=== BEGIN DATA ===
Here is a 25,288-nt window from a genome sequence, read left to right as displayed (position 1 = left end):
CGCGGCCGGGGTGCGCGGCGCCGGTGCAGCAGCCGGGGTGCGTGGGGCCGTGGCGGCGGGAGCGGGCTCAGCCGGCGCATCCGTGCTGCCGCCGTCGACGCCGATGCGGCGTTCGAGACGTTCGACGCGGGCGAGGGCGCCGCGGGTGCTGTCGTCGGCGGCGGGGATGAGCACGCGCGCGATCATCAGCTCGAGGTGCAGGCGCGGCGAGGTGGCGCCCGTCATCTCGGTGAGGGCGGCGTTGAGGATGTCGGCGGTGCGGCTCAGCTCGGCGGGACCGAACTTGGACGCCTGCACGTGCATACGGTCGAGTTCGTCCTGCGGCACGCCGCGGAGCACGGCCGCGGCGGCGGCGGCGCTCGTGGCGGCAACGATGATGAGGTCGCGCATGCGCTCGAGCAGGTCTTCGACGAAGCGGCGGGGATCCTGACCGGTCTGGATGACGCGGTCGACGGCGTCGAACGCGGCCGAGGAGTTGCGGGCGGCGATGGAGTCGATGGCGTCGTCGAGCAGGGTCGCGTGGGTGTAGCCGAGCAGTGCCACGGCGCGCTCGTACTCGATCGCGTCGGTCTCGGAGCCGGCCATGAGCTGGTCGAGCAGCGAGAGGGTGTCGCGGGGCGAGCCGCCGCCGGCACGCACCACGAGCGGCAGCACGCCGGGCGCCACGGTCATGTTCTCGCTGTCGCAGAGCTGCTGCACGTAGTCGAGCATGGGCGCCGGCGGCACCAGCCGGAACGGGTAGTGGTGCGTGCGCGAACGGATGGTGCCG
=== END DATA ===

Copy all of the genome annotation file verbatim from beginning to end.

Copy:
Here is a 25,288-nt window from a genome sequence, read left to right as displayed (position 1 = left end):
CGCGGCCGGGGTGCGCGGCGCCGGTGCAGCAGCCGGGGTGCGTGGGGCCGTGGCGGCGGGAGCGGGCTCAGCCGGCGCATCCGTGCTGCCGCCGTCGACGCCGATGCGGCGTTCGAGACGTTCGACGCGGGCGAGGGCGCCGCGGGTGCTGTCGTCGGCGGCGGGGATGAGCACGCGCGCGATCATCAGCTCGAGGTGCAGGCGCGGCGAGGTGGCGCCCGTCATCTCGGTGAGGGCGGCGTTGAGGATGTCGGCGGTGCGGCTCAGCTCGGCGGGACCGAACTTGGACGCCTGCACGTGCATACGGTCGAGTTCGTCCTGCGGCACGCCGCGGAGCACGGCCGCGGCGGCGGCGGCGCTCGTGGCGGCAACGATGATGAGGTCGCGCATGCGCTCGAGCAGGTCTTCGACGAAGCGGCGGGGATCCTGACCGGTCTGGATGACGCGGTCGACGGCGTCGAACGCGGCCGAGGAGTTGCGGGCGGCGATGGAGTCGATGGCGTCGTCGAGCAGGGTCGCGTGGGTGTAGCCGAGCAGTGCCACGGCGCGCTCGTACTCGATCGCGTCGGTCTCGGAGCCGGCCATGAGCTGGTCGAGCAGCGAGAGGGTGTCGCGGGGCGAGCCGCCGCCGGCACGCACCACGAGCGGCAGCACGCCGGGCGCCACGGTCATGTTCTCGCTGTCGCAGAGCTGCTGCACGTAGTCGAGCATGGGCGCCGGCGGCACCAGCCGGAACGGGTAGTGGTGCGTGCGCGAACGGATGGTGCCG